Organizing Committee / Comité organisateur

Audrey Rousseau
COHDS Student Representative & PhD candidate, Sociology Department, University of Ottawa

I am currently completing my Ph.D. in sociology at the University of Ottawa, ABD, specializing in the politics of memory, indigenous studies, women’s experience of oppression, and oral history.

My doctoral dissertation (Penser le conflit des interprétations: Expériences de remémoration face à l’horizon de promesses. Le parcours de reconnaissance des buanderies Madeleine en Irlande, 1993-2014/ “Thinking the conflict of interpretations: Experiences of remembrance in relation to horizons of expectation. The path towards recognition of the Irish Magdalene Laundries, 1993-2014”) explores the contemporary struggles led by survivors of the Magdalen Laundries and their allies in Ireland. These religious-run institutions (18th-20th century) confined, abused, and forced into labor, girls and women deemed “fallen”. My study examines how the concept of “conflict of interpretations” (in social actors discourses) can be productive in analyzing intimate and collective knowledge about the past. While investigating different aspects of Irish women’s contemporary history, as well as disciplinary techniques of normalizing social discourses and bodies, the core of my research material consist of oral histories (collected by feminist scholars in Ireland), parliamentary debates, and newspaper archives over a period of 21 years. My dissertation makes a significant contribution to the field of sociology of memory, by developing a unique and comprehensive methodological approach to living archives. It can also be considered a pioneering work of feminist history, as no researcher has yet documented this ongoing struggle for justice and redress for the thousands of women and girls who died behind the Laundries’ walls.

My master’s thesis, completed at the Université du Québec à Montréal (2011), addressed the historical, epistemological, and political conditions surrounding the Indian Residential School survivors’ public testimonials, in the Truth and Reconciliation Commission of Canada. (Mémoires et identités blessées en contexte postcolonial : la commission de vérité et réconciliation du Canada / “Wounded Memories and Identities in Postcolonial Context: Canada’s Truth and Reconciliation Commission”).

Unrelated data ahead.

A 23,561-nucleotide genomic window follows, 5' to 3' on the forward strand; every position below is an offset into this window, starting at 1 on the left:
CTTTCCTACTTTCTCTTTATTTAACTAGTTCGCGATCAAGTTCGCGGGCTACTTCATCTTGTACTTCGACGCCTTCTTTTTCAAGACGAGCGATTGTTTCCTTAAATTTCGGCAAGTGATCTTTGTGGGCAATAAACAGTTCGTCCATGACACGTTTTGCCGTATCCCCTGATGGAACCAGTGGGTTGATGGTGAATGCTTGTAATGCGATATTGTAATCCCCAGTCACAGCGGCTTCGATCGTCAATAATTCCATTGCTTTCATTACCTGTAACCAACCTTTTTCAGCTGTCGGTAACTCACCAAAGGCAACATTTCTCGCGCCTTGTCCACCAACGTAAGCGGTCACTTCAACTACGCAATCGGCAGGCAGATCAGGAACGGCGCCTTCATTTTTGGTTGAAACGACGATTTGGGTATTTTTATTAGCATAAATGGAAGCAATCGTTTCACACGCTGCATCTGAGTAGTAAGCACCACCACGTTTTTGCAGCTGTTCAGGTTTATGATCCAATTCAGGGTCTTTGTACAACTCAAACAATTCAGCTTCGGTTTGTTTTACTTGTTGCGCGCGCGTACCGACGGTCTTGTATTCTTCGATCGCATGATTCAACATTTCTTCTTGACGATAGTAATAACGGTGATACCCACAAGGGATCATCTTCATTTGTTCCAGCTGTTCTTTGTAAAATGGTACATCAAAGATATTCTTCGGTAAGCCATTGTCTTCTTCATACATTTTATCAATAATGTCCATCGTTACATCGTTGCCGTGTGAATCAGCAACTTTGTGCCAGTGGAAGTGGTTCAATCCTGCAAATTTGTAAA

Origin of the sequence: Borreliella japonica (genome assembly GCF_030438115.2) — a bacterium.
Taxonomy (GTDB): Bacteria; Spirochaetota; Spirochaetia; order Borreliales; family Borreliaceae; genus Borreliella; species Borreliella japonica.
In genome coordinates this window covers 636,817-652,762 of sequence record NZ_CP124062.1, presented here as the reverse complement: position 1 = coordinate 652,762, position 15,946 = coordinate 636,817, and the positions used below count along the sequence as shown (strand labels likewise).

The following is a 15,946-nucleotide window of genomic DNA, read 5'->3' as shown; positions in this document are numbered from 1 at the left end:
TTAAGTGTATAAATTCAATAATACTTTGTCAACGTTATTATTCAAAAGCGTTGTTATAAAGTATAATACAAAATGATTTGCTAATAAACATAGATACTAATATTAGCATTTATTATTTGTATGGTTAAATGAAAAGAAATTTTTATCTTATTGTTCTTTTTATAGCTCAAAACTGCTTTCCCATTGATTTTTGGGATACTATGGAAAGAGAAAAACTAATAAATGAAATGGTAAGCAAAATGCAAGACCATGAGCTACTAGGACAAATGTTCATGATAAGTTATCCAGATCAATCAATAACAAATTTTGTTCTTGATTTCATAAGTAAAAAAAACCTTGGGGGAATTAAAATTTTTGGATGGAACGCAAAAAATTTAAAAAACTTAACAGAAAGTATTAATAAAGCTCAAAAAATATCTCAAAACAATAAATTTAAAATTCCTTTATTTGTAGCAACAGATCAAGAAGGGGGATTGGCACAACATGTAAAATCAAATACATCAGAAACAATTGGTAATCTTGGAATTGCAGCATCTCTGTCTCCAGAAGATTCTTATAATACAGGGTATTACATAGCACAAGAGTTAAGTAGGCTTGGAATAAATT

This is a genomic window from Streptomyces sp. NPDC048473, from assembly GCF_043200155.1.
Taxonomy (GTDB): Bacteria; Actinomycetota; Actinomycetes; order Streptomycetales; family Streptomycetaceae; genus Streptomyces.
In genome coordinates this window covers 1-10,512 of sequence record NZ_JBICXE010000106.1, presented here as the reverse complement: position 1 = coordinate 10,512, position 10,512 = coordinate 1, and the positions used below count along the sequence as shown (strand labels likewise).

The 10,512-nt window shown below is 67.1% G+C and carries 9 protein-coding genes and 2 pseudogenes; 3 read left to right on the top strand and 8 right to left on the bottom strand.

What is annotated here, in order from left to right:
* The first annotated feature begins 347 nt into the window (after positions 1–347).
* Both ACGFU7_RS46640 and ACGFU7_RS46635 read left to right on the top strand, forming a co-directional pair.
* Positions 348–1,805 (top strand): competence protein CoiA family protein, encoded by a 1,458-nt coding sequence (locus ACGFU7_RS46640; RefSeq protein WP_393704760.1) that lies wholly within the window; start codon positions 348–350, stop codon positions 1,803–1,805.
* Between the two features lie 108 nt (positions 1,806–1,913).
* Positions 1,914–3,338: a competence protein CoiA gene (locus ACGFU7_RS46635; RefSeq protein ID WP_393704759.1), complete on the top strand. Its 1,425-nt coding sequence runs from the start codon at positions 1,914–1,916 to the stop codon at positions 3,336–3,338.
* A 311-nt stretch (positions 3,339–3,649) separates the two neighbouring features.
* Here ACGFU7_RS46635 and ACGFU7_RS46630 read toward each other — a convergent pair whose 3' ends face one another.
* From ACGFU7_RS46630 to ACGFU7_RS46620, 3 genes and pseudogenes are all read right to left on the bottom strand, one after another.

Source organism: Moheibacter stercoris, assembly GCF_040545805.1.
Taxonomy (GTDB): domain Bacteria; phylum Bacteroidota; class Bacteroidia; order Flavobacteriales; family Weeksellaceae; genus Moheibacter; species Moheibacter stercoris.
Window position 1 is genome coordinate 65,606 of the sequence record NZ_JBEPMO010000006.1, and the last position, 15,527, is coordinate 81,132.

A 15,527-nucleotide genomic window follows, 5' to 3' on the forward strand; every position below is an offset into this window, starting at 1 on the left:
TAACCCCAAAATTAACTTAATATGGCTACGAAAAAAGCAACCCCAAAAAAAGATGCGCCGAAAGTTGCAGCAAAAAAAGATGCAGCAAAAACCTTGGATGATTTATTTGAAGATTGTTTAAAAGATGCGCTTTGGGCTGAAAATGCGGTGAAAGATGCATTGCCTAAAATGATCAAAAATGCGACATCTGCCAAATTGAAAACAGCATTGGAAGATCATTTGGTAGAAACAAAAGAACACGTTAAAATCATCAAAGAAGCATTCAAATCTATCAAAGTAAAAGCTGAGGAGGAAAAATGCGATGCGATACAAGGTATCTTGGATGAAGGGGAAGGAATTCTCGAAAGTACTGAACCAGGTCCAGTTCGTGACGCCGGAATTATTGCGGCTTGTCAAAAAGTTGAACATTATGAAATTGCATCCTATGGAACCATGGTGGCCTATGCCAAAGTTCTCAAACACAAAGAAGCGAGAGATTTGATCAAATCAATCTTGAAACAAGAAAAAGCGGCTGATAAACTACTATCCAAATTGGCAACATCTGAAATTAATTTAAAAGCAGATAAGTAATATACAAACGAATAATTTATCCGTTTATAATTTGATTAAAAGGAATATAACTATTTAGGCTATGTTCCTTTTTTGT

Katie Hill
M.A. Student, Communication Studies Department, Concordia University

I am a second-year student in the Masters of Arts in Media Studies program at Concordia University. My masters thesis explores how young Indigenous women in Yukon are using social media for two distinct yet related purposes: first, for engaging as community leaders with both their Indigenous and non-Indigenous communities; and second, for reconstructing representations of Indigenous culture and identity, including gender identity. The goal of this research is to elucidate how young Indigenous women and community leaders are using social media as a communication tool and a space for challenging most common media representations of Indigenous women, identity and culture.

By using interviews from young, female Indigenous community leaders from across Yukon, my thesis will add a unique northern and Indigenous perspective to a growing body of academic literature that addresses the potential of social media for community building, and as a space for challenging misrepresentations of groups including youth, Indigenous people and women. Beyond academia, I also intend to create a website where I can display this research and my collaborators’  joint contributions for a wider audience.

My other research interests include digital storytelling and online representations of communities, as well as radio and podcasting.


Piyusha Chatterjee
PhD Student, INDI, Concordia University